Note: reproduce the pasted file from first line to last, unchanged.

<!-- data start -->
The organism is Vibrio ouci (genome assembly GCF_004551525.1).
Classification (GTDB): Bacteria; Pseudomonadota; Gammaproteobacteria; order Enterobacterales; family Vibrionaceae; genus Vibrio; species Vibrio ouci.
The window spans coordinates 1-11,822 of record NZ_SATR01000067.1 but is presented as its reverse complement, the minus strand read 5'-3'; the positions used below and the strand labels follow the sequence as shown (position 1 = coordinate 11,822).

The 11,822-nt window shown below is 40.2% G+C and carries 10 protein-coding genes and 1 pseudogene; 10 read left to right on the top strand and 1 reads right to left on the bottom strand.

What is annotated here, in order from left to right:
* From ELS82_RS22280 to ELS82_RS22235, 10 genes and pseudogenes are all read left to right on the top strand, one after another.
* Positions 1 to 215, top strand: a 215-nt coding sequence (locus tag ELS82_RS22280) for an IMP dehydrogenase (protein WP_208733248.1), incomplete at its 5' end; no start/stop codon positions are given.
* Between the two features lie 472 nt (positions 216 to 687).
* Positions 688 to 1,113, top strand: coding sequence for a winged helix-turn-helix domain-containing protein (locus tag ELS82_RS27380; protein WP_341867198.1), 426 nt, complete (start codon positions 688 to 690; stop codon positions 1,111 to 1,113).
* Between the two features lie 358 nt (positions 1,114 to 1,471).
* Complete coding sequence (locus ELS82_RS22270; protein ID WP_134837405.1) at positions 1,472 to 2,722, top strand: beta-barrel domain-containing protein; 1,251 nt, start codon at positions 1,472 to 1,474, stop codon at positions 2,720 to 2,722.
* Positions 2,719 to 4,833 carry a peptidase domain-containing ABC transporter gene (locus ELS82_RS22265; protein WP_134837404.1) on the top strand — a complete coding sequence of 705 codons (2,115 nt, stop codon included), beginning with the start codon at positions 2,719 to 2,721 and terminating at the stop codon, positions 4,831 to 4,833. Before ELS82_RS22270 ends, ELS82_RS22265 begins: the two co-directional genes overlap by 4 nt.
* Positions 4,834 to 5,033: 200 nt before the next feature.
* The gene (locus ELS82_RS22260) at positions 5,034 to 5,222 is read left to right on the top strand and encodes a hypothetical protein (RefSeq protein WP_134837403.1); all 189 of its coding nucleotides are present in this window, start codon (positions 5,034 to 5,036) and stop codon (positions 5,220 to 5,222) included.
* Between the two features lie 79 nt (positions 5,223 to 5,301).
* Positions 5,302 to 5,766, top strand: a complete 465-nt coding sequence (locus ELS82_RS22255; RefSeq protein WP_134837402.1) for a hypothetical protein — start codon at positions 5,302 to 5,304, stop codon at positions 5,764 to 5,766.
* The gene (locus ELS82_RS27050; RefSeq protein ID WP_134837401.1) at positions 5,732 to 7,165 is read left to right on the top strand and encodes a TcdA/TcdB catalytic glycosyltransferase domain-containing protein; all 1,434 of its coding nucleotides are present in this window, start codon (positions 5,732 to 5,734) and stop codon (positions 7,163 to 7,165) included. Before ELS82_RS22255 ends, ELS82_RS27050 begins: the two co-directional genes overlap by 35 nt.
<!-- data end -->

The organism is Vibrio ouci (genome assembly GCF_004551525.1).
Classification (GTDB): Bacteria; Pseudomonadota; Gammaproteobacteria; order Enterobacterales; family Vibrionaceae; genus Vibrio; species Vibrio ouci.
The window spans coordinates 1-11,822 of record NZ_SATR01000067.1 but is presented as its reverse complement, the minus strand read 5'-3'; the positions used below and the strand labels follow the sequence as shown (position 1 = coordinate 11,822).

The 11,822-nt window shown below is 40.2% G+C and carries 10 protein-coding genes and 1 pseudogene; 10 read left to right on the top strand and 1 reads right to left on the bottom strand.

What is annotated here, in order from left to right:
* From ELS82_RS22280 to ELS82_RS22235, 10 genes and pseudogenes are all read left to right on the top strand, one after another.
* Positions 1 to 215, top strand: a 215-nt coding sequence (locus tag ELS82_RS22280) for an IMP dehydrogenase (protein WP_208733248.1), incomplete at its 5' end; no start/stop codon positions are given.
* Between the two features lie 472 nt (positions 216 to 687).
* Positions 688 to 1,113, top strand: coding sequence for a winged helix-turn-helix domain-containing protein (locus tag ELS82_RS27380; protein WP_341867198.1), 426 nt, complete (start codon positions 688 to 690; stop codon positions 1,111 to 1,113).
* Between the two features lie 358 nt (positions 1,114 to 1,471).
* Complete coding sequence (locus ELS82_RS22270; protein ID WP_134837405.1) at positions 1,472 to 2,722, top strand: beta-barrel domain-containing protein; 1,251 nt, start codon at positions 1,472 to 1,474, stop codon at positions 2,720 to 2,722.
* Positions 2,719 to 4,833 carry a peptidase domain-containing ABC transporter gene (locus ELS82_RS22265; protein WP_134837404.1) on the top strand — a complete coding sequence of 705 codons (2,115 nt, stop codon included), beginning with the start codon at positions 2,719 to 2,721 and terminating at the stop codon, positions 4,831 to 4,833. Before ELS82_RS22270 ends, ELS82_RS22265 begins: the two co-directional genes overlap by 4 nt.
* Positions 4,834 to 5,033: 200 nt before the next feature.
* The gene (locus ELS82_RS22260) at positions 5,034 to 5,222 is read left to right on the top strand and encodes a hypothetical protein (RefSeq protein WP_134837403.1); all 189 of its coding nucleotides are present in this window, start codon (positions 5,034 to 5,036) and stop codon (positions 5,220 to 5,222) included.
* Between the two features lie 79 nt (positions 5,223 to 5,301).
* Positions 5,302 to 5,766, top strand: a complete 465-nt coding sequence (locus ELS82_RS22255; RefSeq protein WP_134837402.1) for a hypothetical protein — start codon at positions 5,302 to 5,304, stop codon at positions 5,764 to 5,766.
* The gene (locus ELS82_RS27050; RefSeq protein ID WP_134837401.1) at positions 5,732 to 7,165 is read left to right on the top strand and encodes a TcdA/TcdB catalytic glycosyltransferase domain-containing protein; all 1,434 of its coding nucleotides are present in this window, start codon (positions 5,732 to 5,734) and stop codon (positions 7,163 to 7,165) included. Before ELS82_RS22255 ends, ELS82_RS27050 begins: the two co-directional genes overlap by 35 nt.